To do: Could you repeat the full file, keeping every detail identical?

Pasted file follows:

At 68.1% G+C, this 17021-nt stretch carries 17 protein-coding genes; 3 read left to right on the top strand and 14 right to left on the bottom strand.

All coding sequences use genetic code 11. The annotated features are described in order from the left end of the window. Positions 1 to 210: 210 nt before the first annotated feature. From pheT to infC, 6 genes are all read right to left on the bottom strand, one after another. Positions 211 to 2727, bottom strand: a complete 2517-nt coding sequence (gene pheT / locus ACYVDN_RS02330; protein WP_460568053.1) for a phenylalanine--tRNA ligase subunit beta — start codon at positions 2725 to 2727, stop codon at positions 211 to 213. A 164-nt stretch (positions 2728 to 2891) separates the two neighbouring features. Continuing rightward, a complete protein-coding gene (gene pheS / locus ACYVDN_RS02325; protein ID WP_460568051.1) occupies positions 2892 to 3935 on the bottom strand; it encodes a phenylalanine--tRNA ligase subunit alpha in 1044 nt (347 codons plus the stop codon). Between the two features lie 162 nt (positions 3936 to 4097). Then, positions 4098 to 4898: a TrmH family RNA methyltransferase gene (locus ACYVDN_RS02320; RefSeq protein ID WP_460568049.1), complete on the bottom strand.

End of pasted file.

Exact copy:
At 68.1% G+C, this 17021-nt stretch carries 17 protein-coding genes; 3 read left to right on the top strand and 14 right to left on the bottom strand.

All coding sequences use genetic code 11. The annotated features are described in order from the left end of the window. Positions 1 to 210: 210 nt before the first annotated feature. From pheT to infC, 6 genes are all read right to left on the bottom strand, one after another. Positions 211 to 2727, bottom strand: a complete 2517-nt coding sequence (gene pheT / locus ACYVDN_RS02330; protein WP_460568053.1) for a phenylalanine--tRNA ligase subunit beta — start codon at positions 2725 to 2727, stop codon at positions 211 to 213. A 164-nt stretch (positions 2728 to 2891) separates the two neighbouring features. Continuing rightward, a complete protein-coding gene (gene pheS / locus ACYVDN_RS02325; protein ID WP_460568051.1) occupies positions 2892 to 3935 on the bottom strand; it encodes a phenylalanine--tRNA ligase subunit alpha in 1044 nt (347 codons plus the stop codon). Between the two features lie 162 nt (positions 3936 to 4097). Then, positions 4098 to 4898: a TrmH family RNA methyltransferase gene (locus ACYVDN_RS02320; RefSeq protein ID WP_460568049.1), complete on the bottom strand.